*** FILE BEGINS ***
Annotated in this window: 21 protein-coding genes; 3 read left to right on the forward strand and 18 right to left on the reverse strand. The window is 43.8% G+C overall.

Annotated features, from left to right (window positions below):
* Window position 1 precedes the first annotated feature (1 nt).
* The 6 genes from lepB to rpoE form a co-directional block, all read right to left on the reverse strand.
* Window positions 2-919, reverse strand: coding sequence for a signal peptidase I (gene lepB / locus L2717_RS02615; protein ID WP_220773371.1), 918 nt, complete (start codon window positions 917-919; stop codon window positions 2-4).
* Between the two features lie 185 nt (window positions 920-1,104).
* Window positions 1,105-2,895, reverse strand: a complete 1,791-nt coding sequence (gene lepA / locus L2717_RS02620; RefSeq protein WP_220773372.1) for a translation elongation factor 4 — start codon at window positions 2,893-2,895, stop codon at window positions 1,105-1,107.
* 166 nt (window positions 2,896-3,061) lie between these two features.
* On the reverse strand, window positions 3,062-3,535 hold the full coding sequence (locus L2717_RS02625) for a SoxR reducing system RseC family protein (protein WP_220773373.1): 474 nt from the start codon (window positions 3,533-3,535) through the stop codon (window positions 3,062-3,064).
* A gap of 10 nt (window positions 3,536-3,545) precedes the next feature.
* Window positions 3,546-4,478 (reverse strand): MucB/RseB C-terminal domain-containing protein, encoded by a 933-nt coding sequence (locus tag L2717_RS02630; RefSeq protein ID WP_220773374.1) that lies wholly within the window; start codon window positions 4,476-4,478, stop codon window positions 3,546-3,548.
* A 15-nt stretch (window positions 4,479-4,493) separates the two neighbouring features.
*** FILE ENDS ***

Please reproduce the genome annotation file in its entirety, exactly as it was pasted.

Annotated in this window: 21 protein-coding genes; 3 read left to right on the forward strand and 18 right to left on the reverse strand. The window is 43.8% G+C overall.

Annotated features, from left to right (window positions below):
* Window position 1 precedes the first annotated feature (1 nt).
* The 6 genes from lepB to rpoE form a co-directional block, all read right to left on the reverse strand.
* Window positions 2-919, reverse strand: coding sequence for a signal peptidase I (gene lepB / locus L2717_RS02615; protein ID WP_220773371.1), 918 nt, complete (start codon window positions 917-919; stop codon window positions 2-4).
* Between the two features lie 185 nt (window positions 920-1,104).
* Window positions 1,105-2,895, reverse strand: a complete 1,791-nt coding sequence (gene lepA / locus L2717_RS02620; RefSeq protein WP_220773372.1) for a translation elongation factor 4 — start codon at window positions 2,893-2,895, stop codon at window positions 1,105-1,107.
* 166 nt (window positions 2,896-3,061) lie between these two features.
* On the reverse strand, window positions 3,062-3,535 hold the full coding sequence (locus L2717_RS02625) for a SoxR reducing system RseC family protein (protein WP_220773373.1): 474 nt from the start codon (window positions 3,533-3,535) through the stop codon (window positions 3,062-3,064).
* A gap of 10 nt (window positions 3,536-3,545) precedes the next feature.
* Window positions 3,546-4,478 (reverse strand): MucB/RseB C-terminal domain-containing protein, encoded by a 933-nt coding sequence (locus tag L2717_RS02630; RefSeq protein ID WP_220773374.1) that lies wholly within the window; start codon window positions 4,476-4,478, stop codon window positions 3,546-3,548.
* A 15-nt stretch (window positions 4,479-4,493) separates the two neighbouring features.